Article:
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Assess Your Collective Response to Kids Who Are Not Learning Learnings?

  • Is it TIMELY? How quickly are we able to identify the kids who need extra time and support? Is our focus prompt intervention rather than remediation?

  • Is itDIRECTIVE rather than invitational? Are kids invited to put in extra time or does the system ensure they put in extra time?

  • Is itSYSTEMATIC? Do kids receive this intervention according to a schoolwide plan rather than at the discretion of individual teachers?

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The Second “BIG IDEA” Learnings?of the PLC

We can achieve our fundamental purpose of high levels of learning for all students only if we work together. We cultivate this collaborative culture through the development of high performing teams.

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What Is Collaboration? Learnings?

A systematic process in which we work together interdependently to analyze and impact professional practice in order to improve our individual and collective results.

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Critical Corollary Questions: If We Believe All Kids Can Learn:

  • What is it we expect them to learn?

  • How will we know when they have learned it?

  • How will we respond when they don’t learn?

  • How will we respond when they already know it?

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Keys to Effective Teams Learn:

  • Collaboration embedded in routine practices.

  • Time for collaboration built into the school day and school calendar.

  • Teams focus on key questions.

  • Products of collaboration are made explicit.

  • Team norms guide collaboration.

  • Teams pursue specific and measurable performance goals.

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What Evidence Do We Have that Our Team Collaboration… Learn:

  • Focuses on the critical questions of learning?

  • Leads to change in classroom practice?

  • Increases the team’s ability to achieve its goals?

  • Helps individual teachers, the team at large, and the school do a better job of helping all students learn at high levels?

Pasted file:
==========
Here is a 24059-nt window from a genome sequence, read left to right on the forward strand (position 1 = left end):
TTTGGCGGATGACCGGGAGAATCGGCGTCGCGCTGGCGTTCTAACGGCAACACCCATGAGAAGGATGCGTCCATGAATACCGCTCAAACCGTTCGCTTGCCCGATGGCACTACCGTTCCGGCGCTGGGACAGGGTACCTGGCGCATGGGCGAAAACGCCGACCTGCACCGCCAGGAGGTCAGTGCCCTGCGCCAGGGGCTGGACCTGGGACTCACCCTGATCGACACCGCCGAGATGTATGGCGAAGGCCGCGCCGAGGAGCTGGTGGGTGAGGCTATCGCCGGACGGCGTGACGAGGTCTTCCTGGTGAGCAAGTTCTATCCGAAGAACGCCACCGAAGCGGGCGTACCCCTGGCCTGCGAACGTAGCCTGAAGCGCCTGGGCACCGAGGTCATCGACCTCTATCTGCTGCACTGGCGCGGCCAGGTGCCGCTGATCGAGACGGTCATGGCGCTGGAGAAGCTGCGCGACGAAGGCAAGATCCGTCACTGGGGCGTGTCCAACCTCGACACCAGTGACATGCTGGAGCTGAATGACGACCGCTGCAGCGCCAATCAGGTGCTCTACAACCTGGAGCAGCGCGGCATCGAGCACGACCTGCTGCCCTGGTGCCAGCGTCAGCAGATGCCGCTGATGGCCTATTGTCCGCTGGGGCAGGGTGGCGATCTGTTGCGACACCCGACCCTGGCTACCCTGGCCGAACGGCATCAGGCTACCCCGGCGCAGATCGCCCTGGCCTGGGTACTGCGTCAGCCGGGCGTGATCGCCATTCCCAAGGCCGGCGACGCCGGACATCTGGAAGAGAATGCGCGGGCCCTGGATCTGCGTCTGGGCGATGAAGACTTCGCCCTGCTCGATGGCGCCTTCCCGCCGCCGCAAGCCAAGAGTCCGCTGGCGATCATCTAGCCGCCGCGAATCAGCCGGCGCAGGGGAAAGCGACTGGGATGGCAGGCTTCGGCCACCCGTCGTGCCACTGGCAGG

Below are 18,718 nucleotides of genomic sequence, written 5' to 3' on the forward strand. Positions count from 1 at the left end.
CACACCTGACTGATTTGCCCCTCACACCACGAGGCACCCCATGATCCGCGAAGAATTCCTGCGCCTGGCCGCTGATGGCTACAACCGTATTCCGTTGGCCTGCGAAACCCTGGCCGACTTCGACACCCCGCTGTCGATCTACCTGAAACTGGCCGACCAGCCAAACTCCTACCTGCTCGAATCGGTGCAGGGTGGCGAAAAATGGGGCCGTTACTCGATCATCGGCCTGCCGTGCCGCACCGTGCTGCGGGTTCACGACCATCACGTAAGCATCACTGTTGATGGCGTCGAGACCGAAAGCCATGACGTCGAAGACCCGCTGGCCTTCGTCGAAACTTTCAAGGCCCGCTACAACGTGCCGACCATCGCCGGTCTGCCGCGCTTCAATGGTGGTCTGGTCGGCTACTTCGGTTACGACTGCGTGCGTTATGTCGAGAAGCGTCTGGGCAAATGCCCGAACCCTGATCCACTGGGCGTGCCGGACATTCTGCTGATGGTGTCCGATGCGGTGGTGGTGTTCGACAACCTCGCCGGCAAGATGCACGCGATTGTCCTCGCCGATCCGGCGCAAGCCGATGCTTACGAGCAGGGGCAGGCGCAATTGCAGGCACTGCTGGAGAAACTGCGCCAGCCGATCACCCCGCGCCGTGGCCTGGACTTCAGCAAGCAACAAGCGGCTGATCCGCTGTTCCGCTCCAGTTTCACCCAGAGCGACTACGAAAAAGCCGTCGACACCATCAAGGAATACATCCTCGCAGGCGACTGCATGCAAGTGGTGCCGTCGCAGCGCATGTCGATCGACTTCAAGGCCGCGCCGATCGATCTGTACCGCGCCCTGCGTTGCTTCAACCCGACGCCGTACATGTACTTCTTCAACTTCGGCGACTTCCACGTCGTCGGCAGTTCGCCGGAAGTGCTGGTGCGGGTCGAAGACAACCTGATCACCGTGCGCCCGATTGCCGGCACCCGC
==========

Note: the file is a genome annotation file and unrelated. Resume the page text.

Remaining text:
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The Learning Leader Learn:

PLCs will shift the focus of their school-improvement efforts from the supervision and evaluation of individual teachers to an emphasis on building the capacity of teams of teachers to take responsibility for their own learning.

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Individual Growth Does Not Ensure Organizational Growth Learn:

Developing the skills and knowledge of individual teachers is important, but insufficient. Effective leaders will focus on developing the culture and the capacity of the organization.

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A Third “BIG IDEA” of the PLC Concept Learn:

We assess our individual and collective effectiveness in helping all students learn at high levels on the basis of results rather than activity. We eagerly seek out multiple indicators of student achievement and use that information to promote continuous improvement.

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Interpreting Data Learn:

  • Student Performance on the High-Stakes State Math Test:

    - Mean 178

    - Median 177

    - Mode 180

  • Use the data presented above to answer the following question: To what extent is this school helping all students achieve at high levels in math?

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The DRIP Syndrome Learn:

Schools typically suffer from the DRIP syndrome – Data Rich, Information Poor. Data alone will not inform professional practice. Data can become a catalyst for improvement only when we have a basis of comparison.

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Main Idea/Detail Learn:

Student #
















Average Score

# Proficient

Homeroom Class #4

















7 (47%)

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To Inform and Impact Professional Practice, Ensure All Teachers Receive:

Timely and regular information on the achievement of their students